There is an element of playful but unapologetic self-awareness to the band Old Time Relijun that makes their explorations of music and spiritualism more sophisticated, more sincere, and way more punk rock than those of groups who, say, dress in cult robes or pretend to be preachers. Indebted equally to the impassioned aesthetics of Albert Ayler and the Nation of Ulysses, they are a band of, by, and for people who believe that live music can be a means to transcendence, and boy do they ever play like it.

Sadly, Portlanders have only one chance in 2009 to witness the legendary musical maelstrom of the funny, the frightening, and the frenzied that is Old Time Relijun live. I spoke with frontman Arrington de Dionyso in the run-up to their hometown show about the band's plans for their 15th year and how they will move forward now that bassist Aaron Hartman has left the Northwest for New York. 

MERCURY: Why is Old Time Relijun playing only three shows in 2009, and only one in Portland?

ARRINGTON DE DIONYSO: Old Time Relijun was on tour roughly six months a year from about 2003 until 2008. Working as hard as we were in this extremely busy period, we all figured we'd be a little bit more rich and famous by now with this project, and it hasn't quite come to pass, so we all figured it might make sense to pull back a bit and wait until we're invited to play All Tomorrow's Parties or something. You know, that stage where they'll want us to only play the songs from our first album from 1996 and have Daniel Johnston come up and do guest vocals on a song with Joanna Newsom playing tambourine, just for fun.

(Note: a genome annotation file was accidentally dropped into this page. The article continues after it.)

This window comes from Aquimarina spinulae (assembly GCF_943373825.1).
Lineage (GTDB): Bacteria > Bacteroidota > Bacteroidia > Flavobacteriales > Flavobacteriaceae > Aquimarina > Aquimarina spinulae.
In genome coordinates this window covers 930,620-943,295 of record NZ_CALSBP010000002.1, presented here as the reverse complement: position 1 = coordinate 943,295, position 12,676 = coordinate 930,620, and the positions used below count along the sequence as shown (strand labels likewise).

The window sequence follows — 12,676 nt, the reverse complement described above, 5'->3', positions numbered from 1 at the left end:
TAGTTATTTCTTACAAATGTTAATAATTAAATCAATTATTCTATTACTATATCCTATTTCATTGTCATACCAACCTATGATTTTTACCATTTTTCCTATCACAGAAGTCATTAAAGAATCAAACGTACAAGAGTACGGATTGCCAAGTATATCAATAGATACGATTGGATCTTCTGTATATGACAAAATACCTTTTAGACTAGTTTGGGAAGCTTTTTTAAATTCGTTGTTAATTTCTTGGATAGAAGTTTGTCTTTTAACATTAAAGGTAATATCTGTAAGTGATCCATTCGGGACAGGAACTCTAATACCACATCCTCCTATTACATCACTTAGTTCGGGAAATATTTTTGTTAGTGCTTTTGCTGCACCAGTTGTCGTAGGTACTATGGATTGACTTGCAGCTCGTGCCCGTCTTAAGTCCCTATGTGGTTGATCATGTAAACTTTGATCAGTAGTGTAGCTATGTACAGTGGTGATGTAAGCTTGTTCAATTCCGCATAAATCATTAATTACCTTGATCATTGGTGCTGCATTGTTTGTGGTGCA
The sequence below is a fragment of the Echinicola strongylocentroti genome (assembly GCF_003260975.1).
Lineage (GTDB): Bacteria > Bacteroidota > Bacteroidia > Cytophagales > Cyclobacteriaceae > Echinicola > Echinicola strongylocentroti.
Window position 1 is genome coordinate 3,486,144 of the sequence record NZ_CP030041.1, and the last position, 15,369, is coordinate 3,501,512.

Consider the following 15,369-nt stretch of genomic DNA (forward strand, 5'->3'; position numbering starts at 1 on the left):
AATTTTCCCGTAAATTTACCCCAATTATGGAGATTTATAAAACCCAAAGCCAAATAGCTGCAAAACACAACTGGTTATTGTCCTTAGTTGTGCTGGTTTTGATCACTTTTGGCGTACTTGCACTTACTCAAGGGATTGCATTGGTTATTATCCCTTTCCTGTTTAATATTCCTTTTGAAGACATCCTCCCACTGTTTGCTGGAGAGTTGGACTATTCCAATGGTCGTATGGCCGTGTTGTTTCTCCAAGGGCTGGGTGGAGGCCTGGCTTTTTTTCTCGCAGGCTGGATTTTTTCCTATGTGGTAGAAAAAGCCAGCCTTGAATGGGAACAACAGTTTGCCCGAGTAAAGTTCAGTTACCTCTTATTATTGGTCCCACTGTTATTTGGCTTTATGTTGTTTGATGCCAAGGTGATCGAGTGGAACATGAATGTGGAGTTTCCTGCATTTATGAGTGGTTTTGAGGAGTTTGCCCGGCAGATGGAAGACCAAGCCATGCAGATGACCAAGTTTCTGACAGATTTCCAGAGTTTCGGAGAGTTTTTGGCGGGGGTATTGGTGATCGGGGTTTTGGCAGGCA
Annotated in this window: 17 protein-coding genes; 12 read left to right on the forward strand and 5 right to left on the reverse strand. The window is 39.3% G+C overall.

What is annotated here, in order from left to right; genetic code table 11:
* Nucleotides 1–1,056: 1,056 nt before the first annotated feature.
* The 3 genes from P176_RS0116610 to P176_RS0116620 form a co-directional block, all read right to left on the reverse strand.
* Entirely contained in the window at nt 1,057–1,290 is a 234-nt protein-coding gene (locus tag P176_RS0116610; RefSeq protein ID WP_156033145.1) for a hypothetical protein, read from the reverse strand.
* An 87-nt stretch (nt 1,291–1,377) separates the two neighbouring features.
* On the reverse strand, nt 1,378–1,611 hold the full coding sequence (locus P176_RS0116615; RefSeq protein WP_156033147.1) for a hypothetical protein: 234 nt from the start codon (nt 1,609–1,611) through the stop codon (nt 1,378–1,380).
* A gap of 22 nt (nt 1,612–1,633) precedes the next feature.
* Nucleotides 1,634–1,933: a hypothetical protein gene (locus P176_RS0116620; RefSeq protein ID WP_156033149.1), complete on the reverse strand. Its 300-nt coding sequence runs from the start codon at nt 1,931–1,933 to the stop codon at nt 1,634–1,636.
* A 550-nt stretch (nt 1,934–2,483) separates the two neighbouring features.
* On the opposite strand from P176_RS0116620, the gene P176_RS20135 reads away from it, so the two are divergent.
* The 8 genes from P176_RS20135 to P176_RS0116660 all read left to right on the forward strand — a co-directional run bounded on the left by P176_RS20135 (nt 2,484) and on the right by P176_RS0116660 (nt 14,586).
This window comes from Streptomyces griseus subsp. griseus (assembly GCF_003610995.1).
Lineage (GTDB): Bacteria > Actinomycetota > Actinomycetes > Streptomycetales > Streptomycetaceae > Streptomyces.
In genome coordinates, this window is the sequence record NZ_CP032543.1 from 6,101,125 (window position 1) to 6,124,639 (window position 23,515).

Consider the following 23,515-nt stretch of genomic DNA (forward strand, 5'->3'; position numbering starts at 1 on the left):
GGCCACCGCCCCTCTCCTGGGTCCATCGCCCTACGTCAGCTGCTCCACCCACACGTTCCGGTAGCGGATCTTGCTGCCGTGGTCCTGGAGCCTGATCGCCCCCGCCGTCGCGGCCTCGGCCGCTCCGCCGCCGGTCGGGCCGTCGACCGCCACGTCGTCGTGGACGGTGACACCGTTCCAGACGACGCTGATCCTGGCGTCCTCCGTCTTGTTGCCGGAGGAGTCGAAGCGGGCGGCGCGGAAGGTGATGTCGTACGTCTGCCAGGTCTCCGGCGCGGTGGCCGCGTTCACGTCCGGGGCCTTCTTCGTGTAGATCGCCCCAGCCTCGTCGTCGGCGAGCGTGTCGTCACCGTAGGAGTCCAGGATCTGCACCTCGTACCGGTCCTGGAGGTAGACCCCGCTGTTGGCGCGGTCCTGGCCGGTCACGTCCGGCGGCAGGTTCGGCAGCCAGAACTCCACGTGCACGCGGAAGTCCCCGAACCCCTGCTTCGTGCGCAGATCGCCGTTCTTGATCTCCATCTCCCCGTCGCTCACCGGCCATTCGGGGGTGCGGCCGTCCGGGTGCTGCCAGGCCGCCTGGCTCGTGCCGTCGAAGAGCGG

There are plenty of models out there for cross-country recording collaborations in the age of the internet. Will Old Time Relijun continue to be a recording band?

The idea of band practice via email is pretty abhorrent to me. Our music is energy music, it's spirit music... you can't fax that shit. When we mix our albums, we are all crawling around each other in front of the mixing board breathing on each other and leaving our fingerprints all over the miles of two-inch tape that it takes to make an Old Time Relijun album. The album I just finished kind of sounds a little like an Old Time Relijun album, but I recorded most of the instruments myself. All the songs are in Indonesian, there are a couple tunes that started out like Old Time Relijun jams but they mutated in the studio and now they've become something else entirely. I'm not sure what to call it, but we might do a "cover" of one my Indonesian songs at the Holocene show. It will be Old Time Relijun doing a cover of an Arrington de Dionyso song written in tribute to Old Time Relijun.

You mentioned that there is an Old Time Relijun tribute record coming out. How does it feel to be a band that folks as vaunted as Mirah, Phil Elverum, and Mike Watt apparently feel is worthy of tribute?

Well, the tribute idea wasn't my idea, but it's nice to be able to show people who aren't ready-made "fans" of Old Time Relijun that my songwriting has a life of its own that still shines through, more or less, when you hear other people doing the songs. I say "more or less" because honestly I think it's really weird to hear other people singing my songs. It makes me slightly uncomfortable, really, to tell you the truth. What does "vaunted" mean? Mirah did her very first tour ever opening for Old Time Relijun on the West Coast, Phil [Elverum] played drums in our band from 1998-2001 before anybody had ever heard of the Microphones. We've left our special mark on people in all walks of life—it's about time they threw down some payback!

Old Time Relijun perform at Holocene on Thursday, May 14.